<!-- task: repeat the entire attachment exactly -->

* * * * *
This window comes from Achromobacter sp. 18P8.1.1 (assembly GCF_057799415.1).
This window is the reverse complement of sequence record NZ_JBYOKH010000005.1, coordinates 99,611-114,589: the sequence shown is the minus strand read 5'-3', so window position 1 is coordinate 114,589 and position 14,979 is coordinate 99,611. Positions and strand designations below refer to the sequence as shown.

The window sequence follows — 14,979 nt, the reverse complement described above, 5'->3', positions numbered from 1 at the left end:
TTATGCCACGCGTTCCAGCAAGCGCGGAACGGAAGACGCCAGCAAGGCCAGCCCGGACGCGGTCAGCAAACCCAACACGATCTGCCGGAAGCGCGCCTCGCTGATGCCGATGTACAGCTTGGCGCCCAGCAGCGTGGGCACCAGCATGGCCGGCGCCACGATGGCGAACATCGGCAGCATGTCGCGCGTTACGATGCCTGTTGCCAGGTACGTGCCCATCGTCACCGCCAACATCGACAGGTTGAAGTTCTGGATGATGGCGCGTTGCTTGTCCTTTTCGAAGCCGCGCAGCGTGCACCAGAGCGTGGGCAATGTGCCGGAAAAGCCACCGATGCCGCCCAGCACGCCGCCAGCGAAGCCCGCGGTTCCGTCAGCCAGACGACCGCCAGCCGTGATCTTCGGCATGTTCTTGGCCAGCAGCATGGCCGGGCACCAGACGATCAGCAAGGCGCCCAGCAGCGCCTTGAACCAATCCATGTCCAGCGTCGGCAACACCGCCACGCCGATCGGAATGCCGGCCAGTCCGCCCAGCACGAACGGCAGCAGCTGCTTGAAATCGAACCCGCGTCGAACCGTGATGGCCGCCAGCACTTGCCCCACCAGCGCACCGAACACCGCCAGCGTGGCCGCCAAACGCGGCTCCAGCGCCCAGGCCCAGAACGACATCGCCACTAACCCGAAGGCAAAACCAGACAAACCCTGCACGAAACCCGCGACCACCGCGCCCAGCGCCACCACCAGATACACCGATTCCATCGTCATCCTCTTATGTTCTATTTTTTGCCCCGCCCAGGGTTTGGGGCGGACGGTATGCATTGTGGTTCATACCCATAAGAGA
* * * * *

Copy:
This window comes from Achromobacter sp. 18P8.1.1 (assembly GCF_057799415.1).
This window is the reverse complement of sequence record NZ_JBYOKH010000005.1, coordinates 99,611-114,589: the sequence shown is the minus strand read 5'-3', so window position 1 is coordinate 114,589 and position 14,979 is coordinate 99,611. Positions and strand designations below refer to the sequence as shown.

The window sequence follows — 14,979 nt, the reverse complement described above, 5'->3', positions numbered from 1 at the left end:
TTATGCCACGCGTTCCAGCAAGCGCGGAACGGAAGACGCCAGCAAGGCCAGCCCGGACGCGGTCAGCAAACCCAACACGATCTGCCGGAAGCGCGCCTCGCTGATGCCGATGTACAGCTTGGCGCCCAGCAGCGTGGGCACCAGCATGGCCGGCGCCACGATGGCGAACATCGGCAGCATGTCGCGCGTTACGATGCCTGTTGCCAGGTACGTGCCCATCGTCACCGCCAACATCGACAGGTTGAAGTTCTGGATGATGGCGCGTTGCTTGTCCTTTTCGAAGCCGCGCAGCGTGCACCAGAGCGTGGGCAATGTGCCGGAAAAGCCACCGATGCCGCCCAGCACGCCGCCAGCGAAGCCCGCGGTTCCGTCAGCCAGACGACCGCCAGCCGTGATCTTCGGCATGTTCTTGGCCAGCAGCATGGCCGGGCACCAGACGATCAGCAAGGCGCCCAGCAGCGCCTTGAACCAATCCATGTCCAGCGTCGGCAACACCGCCACGCCGATCGGAATGCCGGCCAGTCCGCCCAGCACGAACGGCAGCAGCTGCTTGAAATCGAACCCGCGTCGAACCGTGATGGCCGCCAGCACTTGCCCCACCAGCGCACCGAACACCGCCAGCGTGGCCGCCAAACGCGGCTCCAGCGCCCAGGCCCAGAACGACATCGCCACTAACCCGAAGGCAAAACCAGACAAACCCTGCACGAAACCCGCGACCACCGCGCCCAGCGCCACCACCAGATACACCGATTCCATCGTCATCCTCTTATGTTCTATTTTTTGCCCCGCCCAGGGTTTGGGGCGGACGGTATGCATTGTGGTTCATACCCATAAGAGA